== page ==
Beekeeping is simple, but we insist on making it complicated


simple-smartWinter is a time for reading in beekeeping. I recently finish Simple, Smart Beekeeping by husband and wife team Kirsten Shoshanna Traynor (Author) and Michael Joseph Traynor (Contributor). I purchased the book at the VSBA Fall meeting, where Dr. Traynor and Michael spoke twice: once on the topic of pesticides, and again on beekeeping in Germany. Both were quite interesting so I supported their efforts by buying their book. The cost is a bit steep: $34.95 right now on Amazon; the meeting price was $25.

The high price is likely because of the photography. Professional photographer Michael Traynor takes some of the best bee photos you’ll see; just look at the cover. You can find his work at and Look for the great shot of pollen in a hive, which appears in the book as well. The pictures alone might be worth the price of the book.

In a recent review by Rusty at, she extolled the virtues of the book for new beekeepers. Perhaps I am caught up on some minor points, but I was not so enamored. The book does share some good information, and I learned a few new ideas from it. You can make up your own mind; here are my top three issues.

First, apparently I am a stickler for the meaning of words. Dr. Traynor has a Ph.D. in this field, yet she uses the word caste incorrectly. It really bothered me. While the term may have taken on a more generalized meaning of late, the proper biological definition is to represent multiple instances of a gender within social animals, distinguished by anatomical or morphological differences from each other. Dr. Traynor uses the word as in “cast of characters” to mean the three different types of bees (queen, worker, drone). The drone bee, as the only form of the male honey bee, is not a caste. Only the queen and worker form a caste, as each grows into adults differently and have very different biological functions in the hive. Honey bees have two genders, male (drone) and female, and two castes, both female (worker and queen). Even Rusty agrees with me.

My second issue with the book is Dr. Traynor’s insistence that new beekeepers should try not to use gloves. I understand this might give a more tactile feel for the bees, but really? Part of my issue is certainly that I still get nervous when a bee lands on my skin, I have to use gloves to keep my cool around the hives. I just don’t see why this is an important point to raise in a book meant for first-time beekeepers.

Related to this second issue is the equipment discussion. While Dr. Traynor mentions the various options, there was no clear “do this” recommendation. I understand the options yet was a little confused by the variations presented, without a clear message about the need for a brood area: either two deeps or three mediums.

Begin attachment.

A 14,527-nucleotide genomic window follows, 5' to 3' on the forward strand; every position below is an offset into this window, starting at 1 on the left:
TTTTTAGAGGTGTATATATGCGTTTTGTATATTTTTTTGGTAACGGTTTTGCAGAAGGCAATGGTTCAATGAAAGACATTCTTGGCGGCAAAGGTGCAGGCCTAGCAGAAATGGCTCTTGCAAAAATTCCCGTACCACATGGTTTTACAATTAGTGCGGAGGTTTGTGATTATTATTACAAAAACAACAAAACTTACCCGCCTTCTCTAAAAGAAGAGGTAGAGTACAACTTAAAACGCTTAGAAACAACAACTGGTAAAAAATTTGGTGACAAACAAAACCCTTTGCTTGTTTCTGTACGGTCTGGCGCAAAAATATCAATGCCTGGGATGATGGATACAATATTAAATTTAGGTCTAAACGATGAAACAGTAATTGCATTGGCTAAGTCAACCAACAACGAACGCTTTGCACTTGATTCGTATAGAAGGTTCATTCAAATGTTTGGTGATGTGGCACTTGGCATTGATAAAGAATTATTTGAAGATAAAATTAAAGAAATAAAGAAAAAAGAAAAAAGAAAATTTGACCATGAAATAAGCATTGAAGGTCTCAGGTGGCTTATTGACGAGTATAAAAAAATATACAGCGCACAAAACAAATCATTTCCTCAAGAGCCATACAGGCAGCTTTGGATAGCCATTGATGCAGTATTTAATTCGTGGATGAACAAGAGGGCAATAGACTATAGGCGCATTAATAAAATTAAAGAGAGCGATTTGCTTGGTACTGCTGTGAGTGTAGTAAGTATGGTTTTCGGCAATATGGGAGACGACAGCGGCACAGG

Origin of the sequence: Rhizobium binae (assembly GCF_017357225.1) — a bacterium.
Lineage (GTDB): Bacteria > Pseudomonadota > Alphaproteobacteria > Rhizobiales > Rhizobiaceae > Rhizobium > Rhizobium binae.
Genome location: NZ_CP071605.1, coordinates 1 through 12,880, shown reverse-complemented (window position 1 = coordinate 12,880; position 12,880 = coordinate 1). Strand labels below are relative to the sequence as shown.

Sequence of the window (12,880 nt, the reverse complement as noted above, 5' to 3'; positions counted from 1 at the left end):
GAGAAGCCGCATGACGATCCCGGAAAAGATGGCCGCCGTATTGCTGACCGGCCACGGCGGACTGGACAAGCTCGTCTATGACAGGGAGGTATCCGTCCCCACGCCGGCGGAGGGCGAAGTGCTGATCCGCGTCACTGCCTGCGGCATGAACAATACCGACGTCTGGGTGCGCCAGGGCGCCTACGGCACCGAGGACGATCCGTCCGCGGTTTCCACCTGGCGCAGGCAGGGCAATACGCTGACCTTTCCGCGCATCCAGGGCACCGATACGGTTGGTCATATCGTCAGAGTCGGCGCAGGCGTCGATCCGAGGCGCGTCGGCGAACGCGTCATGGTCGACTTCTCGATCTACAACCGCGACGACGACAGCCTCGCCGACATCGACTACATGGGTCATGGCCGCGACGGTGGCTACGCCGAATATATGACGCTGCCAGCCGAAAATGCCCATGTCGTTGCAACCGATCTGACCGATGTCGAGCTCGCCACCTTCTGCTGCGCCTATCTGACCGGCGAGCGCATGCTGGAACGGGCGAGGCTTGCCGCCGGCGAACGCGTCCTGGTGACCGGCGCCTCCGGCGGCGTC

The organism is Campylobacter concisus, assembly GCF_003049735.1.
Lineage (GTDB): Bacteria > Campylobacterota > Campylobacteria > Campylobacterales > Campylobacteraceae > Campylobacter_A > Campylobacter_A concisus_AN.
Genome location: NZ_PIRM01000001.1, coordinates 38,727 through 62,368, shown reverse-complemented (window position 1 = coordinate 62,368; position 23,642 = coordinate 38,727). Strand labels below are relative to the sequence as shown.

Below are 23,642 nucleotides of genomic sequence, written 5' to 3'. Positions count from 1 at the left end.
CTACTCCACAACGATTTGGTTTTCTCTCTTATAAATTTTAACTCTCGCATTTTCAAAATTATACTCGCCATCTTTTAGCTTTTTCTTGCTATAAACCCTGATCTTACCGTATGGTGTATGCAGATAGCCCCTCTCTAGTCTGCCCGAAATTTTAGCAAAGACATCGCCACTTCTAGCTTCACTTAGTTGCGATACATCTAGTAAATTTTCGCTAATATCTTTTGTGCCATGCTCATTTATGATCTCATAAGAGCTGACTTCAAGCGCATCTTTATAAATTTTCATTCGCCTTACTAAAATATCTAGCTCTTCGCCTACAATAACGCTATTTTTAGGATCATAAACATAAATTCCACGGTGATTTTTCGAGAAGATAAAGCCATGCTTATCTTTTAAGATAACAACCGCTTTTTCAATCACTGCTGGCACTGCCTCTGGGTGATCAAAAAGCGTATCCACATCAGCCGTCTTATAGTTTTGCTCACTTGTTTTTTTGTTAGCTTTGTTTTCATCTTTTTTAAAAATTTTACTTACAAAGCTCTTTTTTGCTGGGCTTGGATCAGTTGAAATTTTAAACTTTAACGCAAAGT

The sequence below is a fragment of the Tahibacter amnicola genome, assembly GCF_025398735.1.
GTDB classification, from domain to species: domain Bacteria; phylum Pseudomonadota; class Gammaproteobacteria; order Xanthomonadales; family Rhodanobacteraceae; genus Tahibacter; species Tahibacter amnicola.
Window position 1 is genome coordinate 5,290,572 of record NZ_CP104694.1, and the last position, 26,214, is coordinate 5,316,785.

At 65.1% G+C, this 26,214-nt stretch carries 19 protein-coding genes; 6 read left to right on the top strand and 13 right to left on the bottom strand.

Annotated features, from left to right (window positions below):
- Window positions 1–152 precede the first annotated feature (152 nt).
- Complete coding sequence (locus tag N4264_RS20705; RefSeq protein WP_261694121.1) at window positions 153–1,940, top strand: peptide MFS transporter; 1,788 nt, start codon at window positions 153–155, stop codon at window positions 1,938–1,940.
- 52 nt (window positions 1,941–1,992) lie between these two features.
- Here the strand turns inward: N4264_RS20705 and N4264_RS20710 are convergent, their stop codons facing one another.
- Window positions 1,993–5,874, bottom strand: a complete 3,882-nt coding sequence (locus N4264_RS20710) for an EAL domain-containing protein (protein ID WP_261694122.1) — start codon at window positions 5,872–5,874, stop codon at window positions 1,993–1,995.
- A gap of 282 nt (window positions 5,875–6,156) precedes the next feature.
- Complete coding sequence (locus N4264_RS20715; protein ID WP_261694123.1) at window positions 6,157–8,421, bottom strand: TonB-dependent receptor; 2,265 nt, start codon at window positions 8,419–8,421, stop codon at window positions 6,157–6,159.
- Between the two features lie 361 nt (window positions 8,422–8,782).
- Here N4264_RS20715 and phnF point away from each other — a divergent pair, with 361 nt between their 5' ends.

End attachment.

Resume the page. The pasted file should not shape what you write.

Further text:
My final issue was in her definition of top bar hive. The concept is quite nice: provide a list of words beekeepers should know. In her definition of top bar hive, Dr. Traynor says that “bees draw wild comb on bars instead of on movable frames.” This is not correct. I was a bit surprised that a professional in the field would not have a better definition. Wild comb is not a term I have heard, perhaps natural comb? Top bar hive frames are, of course, just as moveable as the frames in other hives.

Overall, I was expecting some very definitive “here is what I recommend” paragraphs to simplify getting started as a new beekeeper. Instead the book presents a number of options and indicates what the author users, without a reasoned clear recommendation that I could follow.

On the positive side, it is obvious Dr. Traynor knows her bees and there are some nice ideas in here for an early beekeeper like myself. Her idea of feeding bees sugar syrup in a gallon storage bag in interesting: just place it on top of the hive and poke a few holes in it (though make sure you have space above for the bees). The pictures are truly amazing, and the section on record keeping is very good. A good book to fill in more information about beekeeping, though perhaps not a first book to get started with as a new beekeeper.

Life is really simple, but we insist on making it complicated

This quote is attributed to Confucius all over the Internet, except on where it says this is a mistake. According to wikiquote, the saying first appears in print in Aero Digest in 1949, volumes 58-59. I suspect wikiquote is true as none of the other sites with the quote referenced any actual writings of Confucius.

I find it fascinating that such quotes can take on a life of their own and the Internet can make them seem true. This is also true of the quote “If the Bee Disappeared Off the Face of the Earth, Man Would Only Have Four Years Left To Live” which is commonly attributed to Albert Einstein. Most likely this quote was not from Einstein, and yet it persists.

For the post, many people try to make beekeeping simple yet it can get pretty complicated. It is not hard to throw some bees in a beehive, but caring for the colony and making some honey is not as easy; and keeping those bees alive for more than a year or two is even harder. So a Confucius quote about simplicity that was not actually from Confucius somehow seemed appropriate.

Enjoy the season!


3 thoughts on “Beekeeping is simple, but we insist on making it complicated

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